Saturday, February 20, 2010


Football has been described as a theatre by fans worldwide, largely due to its suspense and entertainment qualities. But, going by the increasing number of names on the wish list of the Nigeria Football Federation (NFF), the search for a foreign technical adviser to coach the Super Eagles, for the umpteenth time, has seemingly transcended into a circus (and a theatre of the absurd).

While other countries seem to be in the final stages of preparations, Nigeria is still searching for a foreign coach to lead the Super Eagles to the FIFA World Cup in South Africa. At least 20 names have been mentioned, at one time of the other, in the NFF search for a foreign coach. Now Arrigo Sachhi (former Italy coach) and Glen Hoddle (former England coach) have been thrown into the bandwagon of 'probables'

Although, recent reports have it that former coach of Sweden, Lars Lagerback; former Ghana coach, Ratomir Djukovic and Qatar coach Bruno Metsu are top contenders for the Eagles’ coaching job (after the Eagles’ job offer was turned down by Guus Hiddink, the newly appointed Turkish coach, Louis Van Gaal and Giovanni Trappatoni, coach of Ireland); the country’s football federation authorities have conjured different names at different times , hoping that one of them would agree to lead the Super Eagles team to the 2010 FIFA World Cup slated for South Africa in June. The NFF wish list had also included names such as Frank Rijkaard, Herve Renard, Claude Leroy, Bonfere Jo, Englishman Peter Taylor and Egyptian coach Hassan Shehata. While the likes of John Barnes, Klaus Topmoeller, Dragoslav Stepanovic and former England coach, Sven Goran Ericksson filed in their application without the NFF asking. This comes on the heels of the ‘transfer’ of Shaibu Amodu to coach the Eagles’ B team – created to accommodate local-based players, despite meeting the set target of reaching the semi-finals of 2010 Nations Cup in Angola.

For many Nigerians, the NFF indecision to replace Amodu swiftly, with the bandying of different names of coaches they never formally contacted in the first place, might not to do good for the country’s cause of performing creditably well at the World Cup.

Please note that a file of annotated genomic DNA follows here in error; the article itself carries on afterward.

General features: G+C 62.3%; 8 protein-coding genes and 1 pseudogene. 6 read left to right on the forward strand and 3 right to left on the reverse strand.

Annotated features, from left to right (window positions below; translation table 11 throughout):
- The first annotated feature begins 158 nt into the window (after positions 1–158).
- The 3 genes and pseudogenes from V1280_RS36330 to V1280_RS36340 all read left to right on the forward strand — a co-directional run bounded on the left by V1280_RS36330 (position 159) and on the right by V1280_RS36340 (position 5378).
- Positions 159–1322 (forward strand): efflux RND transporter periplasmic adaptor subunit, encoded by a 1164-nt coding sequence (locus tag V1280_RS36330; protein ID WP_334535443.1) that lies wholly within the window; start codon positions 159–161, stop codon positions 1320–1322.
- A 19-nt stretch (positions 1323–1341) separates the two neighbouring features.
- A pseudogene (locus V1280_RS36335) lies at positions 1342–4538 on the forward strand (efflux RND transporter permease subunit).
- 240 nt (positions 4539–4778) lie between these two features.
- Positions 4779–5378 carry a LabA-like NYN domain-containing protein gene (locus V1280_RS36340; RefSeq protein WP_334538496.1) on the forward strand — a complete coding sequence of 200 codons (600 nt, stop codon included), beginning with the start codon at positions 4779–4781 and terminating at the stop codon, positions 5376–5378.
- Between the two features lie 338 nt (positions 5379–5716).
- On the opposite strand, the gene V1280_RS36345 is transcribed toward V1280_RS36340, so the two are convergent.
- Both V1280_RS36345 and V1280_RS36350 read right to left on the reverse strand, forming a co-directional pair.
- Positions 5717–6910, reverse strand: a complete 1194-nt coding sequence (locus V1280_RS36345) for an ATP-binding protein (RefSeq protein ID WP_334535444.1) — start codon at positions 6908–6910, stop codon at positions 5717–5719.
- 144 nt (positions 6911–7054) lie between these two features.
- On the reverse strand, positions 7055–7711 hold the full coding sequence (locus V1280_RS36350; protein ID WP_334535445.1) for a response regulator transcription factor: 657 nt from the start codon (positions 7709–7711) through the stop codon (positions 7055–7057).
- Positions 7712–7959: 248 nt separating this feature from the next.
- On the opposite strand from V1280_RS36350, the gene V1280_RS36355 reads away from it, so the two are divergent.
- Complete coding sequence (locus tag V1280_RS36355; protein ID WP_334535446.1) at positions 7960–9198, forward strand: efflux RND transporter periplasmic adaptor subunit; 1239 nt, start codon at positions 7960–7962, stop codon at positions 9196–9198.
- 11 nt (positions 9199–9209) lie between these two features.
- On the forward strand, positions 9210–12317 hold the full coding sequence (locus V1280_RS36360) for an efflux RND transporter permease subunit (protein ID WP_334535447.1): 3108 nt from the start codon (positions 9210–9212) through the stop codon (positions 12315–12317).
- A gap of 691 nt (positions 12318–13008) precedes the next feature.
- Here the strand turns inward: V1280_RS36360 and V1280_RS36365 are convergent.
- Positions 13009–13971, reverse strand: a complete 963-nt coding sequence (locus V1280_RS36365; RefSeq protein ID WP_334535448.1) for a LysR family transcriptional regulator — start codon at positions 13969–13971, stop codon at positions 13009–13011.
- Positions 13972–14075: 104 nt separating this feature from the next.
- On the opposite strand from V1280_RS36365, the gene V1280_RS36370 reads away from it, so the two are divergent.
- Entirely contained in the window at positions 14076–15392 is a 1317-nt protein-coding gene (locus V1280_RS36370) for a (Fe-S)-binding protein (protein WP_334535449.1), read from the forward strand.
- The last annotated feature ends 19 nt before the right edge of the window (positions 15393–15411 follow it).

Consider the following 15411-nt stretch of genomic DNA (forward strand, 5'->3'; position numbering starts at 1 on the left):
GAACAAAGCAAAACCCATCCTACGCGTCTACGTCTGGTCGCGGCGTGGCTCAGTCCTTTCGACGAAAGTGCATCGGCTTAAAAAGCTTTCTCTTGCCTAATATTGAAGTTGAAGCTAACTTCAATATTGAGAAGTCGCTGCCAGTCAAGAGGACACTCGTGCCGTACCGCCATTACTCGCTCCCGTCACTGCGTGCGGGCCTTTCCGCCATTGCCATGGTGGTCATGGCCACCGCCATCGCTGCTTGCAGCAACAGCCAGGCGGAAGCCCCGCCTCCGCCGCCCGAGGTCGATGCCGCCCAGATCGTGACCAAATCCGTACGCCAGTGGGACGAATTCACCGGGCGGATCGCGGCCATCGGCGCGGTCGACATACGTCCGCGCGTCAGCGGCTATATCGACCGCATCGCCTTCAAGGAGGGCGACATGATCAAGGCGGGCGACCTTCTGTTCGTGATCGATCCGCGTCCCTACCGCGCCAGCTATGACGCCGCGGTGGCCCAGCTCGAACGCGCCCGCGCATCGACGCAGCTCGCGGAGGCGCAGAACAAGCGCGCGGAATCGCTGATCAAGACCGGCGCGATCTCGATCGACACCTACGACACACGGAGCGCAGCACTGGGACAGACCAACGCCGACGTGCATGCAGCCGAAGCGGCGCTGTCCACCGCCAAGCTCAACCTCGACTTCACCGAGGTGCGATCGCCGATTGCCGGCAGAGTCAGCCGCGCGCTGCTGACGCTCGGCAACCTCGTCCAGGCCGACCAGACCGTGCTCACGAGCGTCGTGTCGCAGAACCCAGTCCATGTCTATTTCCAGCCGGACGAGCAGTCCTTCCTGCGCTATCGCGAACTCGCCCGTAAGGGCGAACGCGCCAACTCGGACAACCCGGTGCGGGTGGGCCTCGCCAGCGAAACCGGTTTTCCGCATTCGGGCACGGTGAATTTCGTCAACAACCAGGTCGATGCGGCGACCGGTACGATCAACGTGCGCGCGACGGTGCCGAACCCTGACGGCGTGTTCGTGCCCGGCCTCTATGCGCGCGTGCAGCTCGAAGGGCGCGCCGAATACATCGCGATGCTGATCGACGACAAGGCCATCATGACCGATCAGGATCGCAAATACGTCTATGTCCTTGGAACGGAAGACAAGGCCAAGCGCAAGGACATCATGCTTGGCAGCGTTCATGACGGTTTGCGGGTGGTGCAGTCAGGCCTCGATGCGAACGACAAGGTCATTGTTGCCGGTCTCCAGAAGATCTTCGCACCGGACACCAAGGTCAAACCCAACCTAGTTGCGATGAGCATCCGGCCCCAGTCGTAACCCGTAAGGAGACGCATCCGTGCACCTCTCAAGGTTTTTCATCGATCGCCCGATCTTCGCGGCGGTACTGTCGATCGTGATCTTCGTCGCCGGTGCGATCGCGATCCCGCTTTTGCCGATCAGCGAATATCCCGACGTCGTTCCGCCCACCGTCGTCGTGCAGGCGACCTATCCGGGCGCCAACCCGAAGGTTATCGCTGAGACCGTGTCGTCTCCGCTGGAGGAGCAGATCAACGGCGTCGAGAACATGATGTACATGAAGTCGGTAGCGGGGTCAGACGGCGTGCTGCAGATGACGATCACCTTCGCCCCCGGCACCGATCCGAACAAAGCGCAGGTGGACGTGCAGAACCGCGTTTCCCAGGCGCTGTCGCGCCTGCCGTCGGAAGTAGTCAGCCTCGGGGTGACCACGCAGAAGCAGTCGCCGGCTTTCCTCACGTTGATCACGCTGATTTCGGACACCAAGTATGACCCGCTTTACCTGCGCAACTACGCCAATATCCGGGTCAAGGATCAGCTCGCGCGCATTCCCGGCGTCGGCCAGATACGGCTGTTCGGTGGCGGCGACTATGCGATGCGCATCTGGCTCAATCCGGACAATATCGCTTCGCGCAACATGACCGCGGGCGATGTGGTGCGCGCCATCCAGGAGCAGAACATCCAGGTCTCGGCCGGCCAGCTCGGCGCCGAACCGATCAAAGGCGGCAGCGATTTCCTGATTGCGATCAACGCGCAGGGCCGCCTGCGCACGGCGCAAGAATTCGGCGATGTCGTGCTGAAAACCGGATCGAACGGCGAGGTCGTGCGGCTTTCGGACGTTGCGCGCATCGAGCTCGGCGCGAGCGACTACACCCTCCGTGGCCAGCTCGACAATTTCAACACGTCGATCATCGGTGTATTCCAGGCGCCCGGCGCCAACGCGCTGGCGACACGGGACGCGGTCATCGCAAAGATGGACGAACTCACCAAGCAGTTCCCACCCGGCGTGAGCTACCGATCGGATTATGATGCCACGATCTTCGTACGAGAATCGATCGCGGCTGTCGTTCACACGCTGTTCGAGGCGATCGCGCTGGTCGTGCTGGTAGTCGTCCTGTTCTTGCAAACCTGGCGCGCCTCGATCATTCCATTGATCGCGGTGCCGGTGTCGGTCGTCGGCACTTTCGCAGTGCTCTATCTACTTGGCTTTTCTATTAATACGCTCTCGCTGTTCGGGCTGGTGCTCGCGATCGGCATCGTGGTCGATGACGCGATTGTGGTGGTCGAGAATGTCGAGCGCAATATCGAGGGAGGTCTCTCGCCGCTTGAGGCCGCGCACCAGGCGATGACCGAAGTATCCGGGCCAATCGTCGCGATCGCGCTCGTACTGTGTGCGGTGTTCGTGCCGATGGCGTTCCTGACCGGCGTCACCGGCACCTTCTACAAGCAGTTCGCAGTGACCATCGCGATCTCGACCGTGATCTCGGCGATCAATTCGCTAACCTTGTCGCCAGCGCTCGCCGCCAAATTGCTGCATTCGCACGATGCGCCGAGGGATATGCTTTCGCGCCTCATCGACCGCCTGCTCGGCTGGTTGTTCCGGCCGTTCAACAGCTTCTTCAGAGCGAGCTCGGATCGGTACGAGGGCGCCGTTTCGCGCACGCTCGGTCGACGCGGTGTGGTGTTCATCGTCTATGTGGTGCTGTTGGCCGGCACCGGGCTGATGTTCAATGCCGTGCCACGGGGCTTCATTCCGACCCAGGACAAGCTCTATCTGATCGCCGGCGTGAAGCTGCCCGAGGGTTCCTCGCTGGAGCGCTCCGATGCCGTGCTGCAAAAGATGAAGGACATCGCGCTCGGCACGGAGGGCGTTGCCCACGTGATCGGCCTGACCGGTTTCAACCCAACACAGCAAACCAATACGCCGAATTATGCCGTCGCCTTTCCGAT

“It would take only a miracle for Nigeria to perform at the World Cup with current level of preparation,” said Super Eagles midfielder Seyi Olofinjana on brilafm sports radio. Olofinjana lamented the fact that while other countries already have their handlers in place and have continued earnest preparations for the World Cup, Nigeria is still searching for one. “We are talking about a World Cup which will hold in June and we still don’t have a coach,” he queried. Nigeria remains the only country among the thirty two World Cup bound countries without a ‘standing’ coach in place to lead them.

Patrick Ekeji, Director-General of the National Sports Commission (NSC), Taiwo Ogunjobi and Dominic Iorfa are members of the NFF executive committee saddled with the responsibility of meeting the coaching candidates in London. According the NFF, three names would be decided upon by February 26 while the new Eagles’ coach would be unveiled two days later, on February 28. And if Bolaji Omo-Oba, the NFF secretary General, is to be believed, whoever is finally appointed as the Eagles’ World Cup coach would have to make do with watching his team from the stands when the Eagles take on Paraguay in a friendly match billed for March 3 in London. “We cannot wait for the new coach because there is no time, so we will call up the players and the team will resume camp for the game,” he said last week, while adding that “there will definitely be somebody in charge for the game”. Even Paraguay have reportedly pulled out of the friendly, preferring to play Athletic Bilbao instead.

Although the identity of that person remain uncertain until February 28, Ojo-Oba’s words just reechoed the need why the NFF should act fast on appointing a coach to lead the Super Eagles to the World Cup – time is running out.

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